While the bulk of Asia is debating over to develop a mobile app or a mobile website; search queries on the mobile continue to rise. As per Google estimates, the search volume is growing over 400 percent each year and states that 79 percent of the smartphone owners use it to compare prices, research products or services, and more.
In Asia, we see similar trends across most of the markets. However, there is still a difference in the way a user will search on a desktop versus mobile versus a tablet device.
So as a marketer should you leverage the situation or wait for the true year of mobile? The simple answer is – start now!
Start by evaluating the volume of traffic that is originating from different devices/platforms on your website. Within Google Analytics you can do this rather instantly.
Identify the opportunity for your mobile market. This can be done by measuring the number of search queries your current keywords generate from mobile devices on a monthly basis. The “Advanced Options and Filters” within the Google Keyword tool allows you to do this.
Next will be to identify how you will want to set up a mobile campaign. Users are usually on the go when using mobile devices, particularly smartphone subscribers. This means the searches they conduct are much different or shorter than what they do on a desktop. For example, someone searches for ‘camera review’ on the desktop might search for ”camera shop nearby” on their smart phone. And, platforms such as AdWords allow for advance mobile ad capability such as – coupon download, download app, start an app, click-to-call or even click-to-download (some features may not be available in some South East Asia markets).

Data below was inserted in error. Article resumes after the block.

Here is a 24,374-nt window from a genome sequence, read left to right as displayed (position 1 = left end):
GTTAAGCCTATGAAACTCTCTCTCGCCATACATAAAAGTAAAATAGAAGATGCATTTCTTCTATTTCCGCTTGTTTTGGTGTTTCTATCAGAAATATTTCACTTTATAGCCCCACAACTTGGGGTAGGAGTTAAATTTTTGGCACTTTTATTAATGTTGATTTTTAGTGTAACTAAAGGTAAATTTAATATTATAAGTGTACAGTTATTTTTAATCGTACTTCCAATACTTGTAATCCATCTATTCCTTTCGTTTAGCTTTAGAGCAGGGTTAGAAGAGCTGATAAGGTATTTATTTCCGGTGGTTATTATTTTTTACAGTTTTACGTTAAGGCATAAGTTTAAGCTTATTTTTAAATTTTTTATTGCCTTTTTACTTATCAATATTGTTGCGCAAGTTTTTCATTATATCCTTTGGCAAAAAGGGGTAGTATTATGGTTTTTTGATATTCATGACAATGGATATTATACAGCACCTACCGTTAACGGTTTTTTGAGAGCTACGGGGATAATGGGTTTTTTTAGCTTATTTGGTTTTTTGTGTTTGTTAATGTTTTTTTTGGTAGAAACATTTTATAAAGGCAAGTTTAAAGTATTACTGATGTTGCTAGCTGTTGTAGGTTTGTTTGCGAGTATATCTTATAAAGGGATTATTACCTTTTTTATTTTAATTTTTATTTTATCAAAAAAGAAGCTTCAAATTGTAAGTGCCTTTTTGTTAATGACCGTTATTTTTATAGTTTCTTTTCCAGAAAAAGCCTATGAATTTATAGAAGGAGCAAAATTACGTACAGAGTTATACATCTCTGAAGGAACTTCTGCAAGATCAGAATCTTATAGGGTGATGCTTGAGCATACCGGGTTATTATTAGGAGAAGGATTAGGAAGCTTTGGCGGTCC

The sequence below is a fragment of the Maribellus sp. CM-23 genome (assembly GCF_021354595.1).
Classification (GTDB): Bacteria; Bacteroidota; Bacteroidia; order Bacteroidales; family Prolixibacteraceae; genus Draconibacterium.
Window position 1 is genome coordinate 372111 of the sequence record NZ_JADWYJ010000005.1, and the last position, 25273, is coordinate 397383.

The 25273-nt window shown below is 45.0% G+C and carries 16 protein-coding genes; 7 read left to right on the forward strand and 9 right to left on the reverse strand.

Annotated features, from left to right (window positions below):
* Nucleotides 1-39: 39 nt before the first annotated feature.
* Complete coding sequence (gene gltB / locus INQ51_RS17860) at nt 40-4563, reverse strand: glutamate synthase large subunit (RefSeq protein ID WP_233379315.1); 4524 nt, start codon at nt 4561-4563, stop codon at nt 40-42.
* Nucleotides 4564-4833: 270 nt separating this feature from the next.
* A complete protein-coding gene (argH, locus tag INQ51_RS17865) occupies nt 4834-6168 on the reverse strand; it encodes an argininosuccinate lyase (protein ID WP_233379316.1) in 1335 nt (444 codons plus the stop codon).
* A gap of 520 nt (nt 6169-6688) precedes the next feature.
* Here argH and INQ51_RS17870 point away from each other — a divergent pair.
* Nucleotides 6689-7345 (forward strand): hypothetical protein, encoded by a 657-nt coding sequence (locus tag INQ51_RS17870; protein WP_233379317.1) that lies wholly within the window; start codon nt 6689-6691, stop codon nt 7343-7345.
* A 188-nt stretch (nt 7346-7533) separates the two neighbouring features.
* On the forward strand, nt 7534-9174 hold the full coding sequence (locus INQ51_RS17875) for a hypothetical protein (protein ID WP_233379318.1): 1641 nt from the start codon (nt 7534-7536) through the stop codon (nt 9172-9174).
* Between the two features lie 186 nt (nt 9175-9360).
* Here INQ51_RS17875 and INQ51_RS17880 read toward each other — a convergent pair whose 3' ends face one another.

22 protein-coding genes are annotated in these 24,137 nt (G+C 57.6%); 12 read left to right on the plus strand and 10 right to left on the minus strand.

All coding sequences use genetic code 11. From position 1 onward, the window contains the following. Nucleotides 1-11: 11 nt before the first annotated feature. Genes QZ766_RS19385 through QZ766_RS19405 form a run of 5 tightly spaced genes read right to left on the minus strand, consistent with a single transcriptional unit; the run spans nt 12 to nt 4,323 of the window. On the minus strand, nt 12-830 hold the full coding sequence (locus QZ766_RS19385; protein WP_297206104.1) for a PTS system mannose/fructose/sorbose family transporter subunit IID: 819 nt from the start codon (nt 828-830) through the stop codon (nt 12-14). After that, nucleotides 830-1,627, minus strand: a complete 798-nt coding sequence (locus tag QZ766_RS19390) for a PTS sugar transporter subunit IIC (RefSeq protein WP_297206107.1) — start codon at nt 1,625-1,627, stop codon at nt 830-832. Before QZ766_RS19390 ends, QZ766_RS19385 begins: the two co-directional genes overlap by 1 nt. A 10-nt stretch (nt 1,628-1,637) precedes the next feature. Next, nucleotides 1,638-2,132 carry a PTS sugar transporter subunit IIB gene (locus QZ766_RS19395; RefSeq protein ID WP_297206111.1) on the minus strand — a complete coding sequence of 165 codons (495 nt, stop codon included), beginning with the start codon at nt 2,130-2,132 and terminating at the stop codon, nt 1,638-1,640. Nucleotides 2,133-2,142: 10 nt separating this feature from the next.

The bidding strategy also changes for the mobile platform, Google searches on mobile devices return only five ads, two of which appear above the organic results. As a result, you’ll want to consider bidding important keywords to position one or two. Your campaigns won’t be as vast as their desktop counter parts.
Do not build a million keyword mobile campaigns!
At this point, with mobile on the rise it shouldn’t be a question of whether or not to develop a mobile strategy but how much effort and resources to devote to your mobile campaigns. This will not only give you the added advantage to learn the mobile world well before someone else does; it also prepares you better in answering the question how best does your brand want to use mobile as a platform.
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